Thursday, July 21, 2011
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Sports columnist Aaron McFarling: 'The next A-Rod' was born to play

Even as a baby, Frederick Keys shortstop Manny Machado was swinging a bat -- er, bottle.

The photo explained a lot. Manny Machado saw it for the first time this month, when his mother came up from Miami to visit him in Frederick, Md.

The picture showed Machado as a baby.

"I was months old -- maybe about to be a year," Machado said in the Frederick dugout Wednesday, a few hours before his Keys concluded a four-game series against the Salem Red Sox. "And I was already swinging my bottle -- my milk bottle.

"I'd finished drinking my milk bottle, and I was swinging it lefty. It was pretty sick. I kind of got chills when I saw that."

Maybe he was, in fact, born to play this game.

The Orioles sure hope so. They made the five-tool shortstop the No. 3 overall pick in the 2010 draft and signed him to the second-highest bonus in franchise history: $5.25 million.

Machado turned 19 two weeks ago, making him the youngest player in the Carolina League. Despite missing time with a knee injury this season, he's been a South Atlantic League All-Star and has represented Team USA in the MLB All-Star Futures Game.

He is the top prospect for a franchise desperately in need of hope. But in pro baseball terms, he is a lot like that kid in the photo: still in the infant stages.

"I'm nobody right now," he said.

So every day, it's the same routine: Hit BP to right, then center, then left. Field 10 grounders at him, 10 to his glove side and 10 in the hole. Turn 15 double plays, then stay out there during BP to react to balls off the bat.

Keys manager Orlando Gomez praises his work habits, but Machado admits that sometimes it's tough to maintain a sharp focus this deep into his first full season.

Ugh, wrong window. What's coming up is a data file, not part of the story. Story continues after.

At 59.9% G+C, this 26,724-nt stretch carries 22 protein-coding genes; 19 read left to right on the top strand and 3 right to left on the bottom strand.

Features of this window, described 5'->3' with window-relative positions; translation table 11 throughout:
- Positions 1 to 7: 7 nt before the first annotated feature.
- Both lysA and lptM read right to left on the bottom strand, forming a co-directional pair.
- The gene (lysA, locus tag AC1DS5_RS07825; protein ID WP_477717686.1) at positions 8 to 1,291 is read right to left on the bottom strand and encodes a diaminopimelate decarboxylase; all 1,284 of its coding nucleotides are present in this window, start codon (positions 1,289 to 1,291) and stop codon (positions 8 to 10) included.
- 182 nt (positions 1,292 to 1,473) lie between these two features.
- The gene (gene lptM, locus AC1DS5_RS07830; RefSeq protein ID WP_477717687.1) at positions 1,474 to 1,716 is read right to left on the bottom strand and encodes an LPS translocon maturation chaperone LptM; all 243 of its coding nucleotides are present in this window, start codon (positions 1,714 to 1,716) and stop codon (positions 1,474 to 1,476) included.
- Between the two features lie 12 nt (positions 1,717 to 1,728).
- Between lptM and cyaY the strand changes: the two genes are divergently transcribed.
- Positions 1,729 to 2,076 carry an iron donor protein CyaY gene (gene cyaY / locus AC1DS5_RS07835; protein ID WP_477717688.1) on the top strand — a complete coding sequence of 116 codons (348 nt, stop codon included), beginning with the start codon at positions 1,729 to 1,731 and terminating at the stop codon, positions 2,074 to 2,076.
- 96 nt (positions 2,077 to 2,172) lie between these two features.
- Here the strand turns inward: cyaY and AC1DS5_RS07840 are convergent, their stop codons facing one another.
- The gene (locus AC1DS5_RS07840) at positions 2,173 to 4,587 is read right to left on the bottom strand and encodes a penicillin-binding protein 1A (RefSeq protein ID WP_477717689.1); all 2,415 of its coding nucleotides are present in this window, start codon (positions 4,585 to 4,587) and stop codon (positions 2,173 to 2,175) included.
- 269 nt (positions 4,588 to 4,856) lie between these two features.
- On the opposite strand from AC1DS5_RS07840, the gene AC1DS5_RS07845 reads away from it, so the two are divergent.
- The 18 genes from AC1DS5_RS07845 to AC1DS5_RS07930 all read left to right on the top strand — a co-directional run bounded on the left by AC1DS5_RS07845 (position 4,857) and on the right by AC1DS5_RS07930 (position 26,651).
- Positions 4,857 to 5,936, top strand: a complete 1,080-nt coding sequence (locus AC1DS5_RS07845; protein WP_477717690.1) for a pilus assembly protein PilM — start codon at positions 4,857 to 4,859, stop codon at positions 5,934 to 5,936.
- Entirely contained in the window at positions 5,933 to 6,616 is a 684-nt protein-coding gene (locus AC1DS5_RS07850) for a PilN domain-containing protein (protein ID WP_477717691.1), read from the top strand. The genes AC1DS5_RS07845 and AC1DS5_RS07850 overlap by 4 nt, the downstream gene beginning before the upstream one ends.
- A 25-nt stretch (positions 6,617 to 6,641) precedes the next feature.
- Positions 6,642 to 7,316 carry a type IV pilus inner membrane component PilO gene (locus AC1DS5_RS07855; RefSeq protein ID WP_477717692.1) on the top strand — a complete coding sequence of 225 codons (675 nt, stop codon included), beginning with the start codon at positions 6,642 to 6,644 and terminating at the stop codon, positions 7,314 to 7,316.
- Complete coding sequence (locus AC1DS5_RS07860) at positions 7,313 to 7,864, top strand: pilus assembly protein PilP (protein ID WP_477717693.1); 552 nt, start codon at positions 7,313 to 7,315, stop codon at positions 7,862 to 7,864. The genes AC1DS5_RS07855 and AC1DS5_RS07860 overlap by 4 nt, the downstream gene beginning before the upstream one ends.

"Some days, like everybody, you don't really feel like playing at all," he said. "You just deal with it and look at the bright side.

"My mom was a single mom. She was obviously always working. I'd see her at 8 o'clock at night, then she'd leave at 7 in the morning. Me? For five, six hours a day, you're playing the [bleepin'] game that you love. It's a hell of a lot better than going out and having a job."

Machado's uniform hangs loosely from his 6-foot-2, 180-pound frame, leaving plenty of room for added strength. He works out in the offseason with Alex Rodriguez, a fellow Miami guy and the man to whom he's often compared.

BKeys shortstop 
Manny Machado had a hit and a walk Wednesday against the Red 
Sox.

Sam Dean | The Roanoke Times

Keys shortstop Manny Machado had a hit and a walk Wednesday against the Red Sox.

Machado met the Yankees star through his trainer, who also trains A-Rod.

"One day, [Rodriguez] just walks in," Machado said. "My trainer calls me over and says, 'A-Rod wants to meet the next A-Rod.' I was kind of shocked.

"I went over to him and didn't even know what to say. He talked, mostly."

There is this shy side of Machado, but make no mistake: He plays without timidity. He has a tattoo of a lion on his left shoulder -- "My favorite animal," he says. "King of the jungle, right?" -- and unleashes rocket throws from shortstop.

"Defensively, he's just so smooth and so confident," said Keys outfielder Steven Bumbry, a former Virginia Tech star who lives with Machado. "That's kind of blown me away a little bit, for a 19-year-old playing in High-A. It's been exciting to watch him play."

Wednesday's game (a 5-3 Salem victory) was a fine example of Machado's promise -- and his youth. He punched an outside pitch to right field for a single in his first at-bat, then stole second. His next time up, he worked a 1-2 count into a walk. His last two trips produced a groundout and a strikeout.

Defensively, Machado showed off some flash, making a sprawling stab of a grounder up the middle and throwing a one-hop missile to first in the fifth. But he also made his 10th error of the season on a bouncer to his right that he tried to field too casually.

Even guys who were born to play need refinement.

"I've still got to learn a lot of things," he said. "Baseball's not that easy. I want to be consistent before reaching [the majors]. The ultimate goal is not how fast I get up there; it's how long I stay up there. I want to stay up there and be there for a long time."

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